Authors offer pre-release books to readers on the Goodreads FirstReads list. The catalogue shows how many copies are available, how many people have requested the book, the countries in which the book is available, the book's format, and the giveaway deadline. Winners are picked at random and are not expected to review the ARC.
ARCs make great prizes, especially for manuscripts written by famous authors. You can win ARCs by entering competitions hosted by different publishers. Some houses, like Hachette, have a dedicated competition page on their website. If you sign up to publishers' newsletters, you'll find advertisements for their competitions in there too.
Contact the publisher directly
If you're working for a major media company, or you've established yourself as a reliable reviewer with a widespread readership, you might consider requesting ARCs directly from publishers. Just be aware that they are highly unlikely to send ARCs to individuals.
Some publishers will provide guidance on how to request ARCs. For example, Allen & Unwin provides a contact form where you can insert details of your company, program or website and a brief outline of your readership, frequency and areas of interest. You can also gain access to their monthly catalogue and request interviews for your chosen titles.
If the publisher doesn't mention how to request ARCs, find the 'media' or 'publicity' email address on their website and send them a persuasive and professional query.
Participate in ARC tours
ARC tours rely on donations from publishers and self-published authors. Once the tour host has posted a donated manuscript on their blog, interested reviewers are able to sign up to the tour. TLC Book Tours is one such example.
Many tour sites have closed down due to lack of donations and dwindling interest, but you can still see how they work and check out archived reviews.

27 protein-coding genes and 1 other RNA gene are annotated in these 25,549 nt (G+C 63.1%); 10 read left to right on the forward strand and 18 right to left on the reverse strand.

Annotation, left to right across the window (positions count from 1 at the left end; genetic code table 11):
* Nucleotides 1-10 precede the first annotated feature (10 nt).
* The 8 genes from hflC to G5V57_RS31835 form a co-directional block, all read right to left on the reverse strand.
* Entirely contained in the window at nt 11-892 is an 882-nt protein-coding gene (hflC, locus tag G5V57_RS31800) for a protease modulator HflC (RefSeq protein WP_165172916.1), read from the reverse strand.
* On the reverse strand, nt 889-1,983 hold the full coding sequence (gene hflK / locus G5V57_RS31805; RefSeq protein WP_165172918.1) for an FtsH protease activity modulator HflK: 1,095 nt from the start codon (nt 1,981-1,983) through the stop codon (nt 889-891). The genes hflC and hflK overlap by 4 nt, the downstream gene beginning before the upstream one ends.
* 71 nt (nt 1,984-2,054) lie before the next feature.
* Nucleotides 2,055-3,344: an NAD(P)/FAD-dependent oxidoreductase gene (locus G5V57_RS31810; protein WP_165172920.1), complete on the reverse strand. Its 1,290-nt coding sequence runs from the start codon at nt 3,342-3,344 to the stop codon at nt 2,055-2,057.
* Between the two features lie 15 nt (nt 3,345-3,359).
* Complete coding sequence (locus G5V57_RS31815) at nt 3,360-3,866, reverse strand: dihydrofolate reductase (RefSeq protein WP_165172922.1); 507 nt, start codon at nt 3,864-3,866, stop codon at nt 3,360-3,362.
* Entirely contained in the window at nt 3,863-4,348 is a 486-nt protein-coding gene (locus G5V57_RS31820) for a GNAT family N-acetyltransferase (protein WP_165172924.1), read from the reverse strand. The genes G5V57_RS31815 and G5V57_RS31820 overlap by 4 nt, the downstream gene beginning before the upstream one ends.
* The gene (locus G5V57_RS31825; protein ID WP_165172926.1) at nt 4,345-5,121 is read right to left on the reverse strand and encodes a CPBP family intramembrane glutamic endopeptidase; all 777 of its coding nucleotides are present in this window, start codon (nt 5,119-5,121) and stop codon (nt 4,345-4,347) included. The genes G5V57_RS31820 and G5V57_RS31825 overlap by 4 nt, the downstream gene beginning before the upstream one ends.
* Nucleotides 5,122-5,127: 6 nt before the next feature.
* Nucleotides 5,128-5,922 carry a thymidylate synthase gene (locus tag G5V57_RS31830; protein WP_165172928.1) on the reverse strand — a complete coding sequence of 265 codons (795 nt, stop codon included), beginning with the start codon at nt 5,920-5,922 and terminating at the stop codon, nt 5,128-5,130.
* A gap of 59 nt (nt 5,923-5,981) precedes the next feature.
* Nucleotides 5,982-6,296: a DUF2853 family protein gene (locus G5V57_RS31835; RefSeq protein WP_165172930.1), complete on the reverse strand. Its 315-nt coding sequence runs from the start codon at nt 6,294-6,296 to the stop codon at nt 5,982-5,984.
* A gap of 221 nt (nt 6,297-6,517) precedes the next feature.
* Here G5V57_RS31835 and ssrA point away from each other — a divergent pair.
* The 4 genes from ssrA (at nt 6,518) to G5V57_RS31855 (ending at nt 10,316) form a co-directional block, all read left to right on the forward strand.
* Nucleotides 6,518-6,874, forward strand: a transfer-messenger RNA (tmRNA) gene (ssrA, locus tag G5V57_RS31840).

Once you have chosen a tour and selected a title, the host of the tour will send the ARC to the first reviewer on their list. Each reviewer is given a certain amount of time to finish reading the ARC before sending it the next reviewer, as specified by the host. Each reviewer is expected to review the manuscript when they have finished reading.
Hosting an ARC tour is a great way of getting a manuscript in front of many readers. For participants, tours are fun and allow interaction between readers with similar interests. They also give reviewers a chance to build credibility amongst the blogging community.
However, you cannot keep the ARC at the end of your reading period and if the ARC is touring through the post, be prepared to pay for postage.
Creating your own ARC
So, now you know how to get other writers' ARCs. But what if you're an indie author who's just finished writing your own novel? I bet you want to get readers reviewing your work too!
Advance Reader Copies are created at the conclusion of a full professional edit, after your text has been proofread. Are you ready to produce your own?
Creating a digital ARC
Prepare your manuscript
The first step in creating a digital ARC is to polish and prepare your manuscript. Just because ARCs are considered uncorrected proofs, doesn't mean you should abandon your high standards.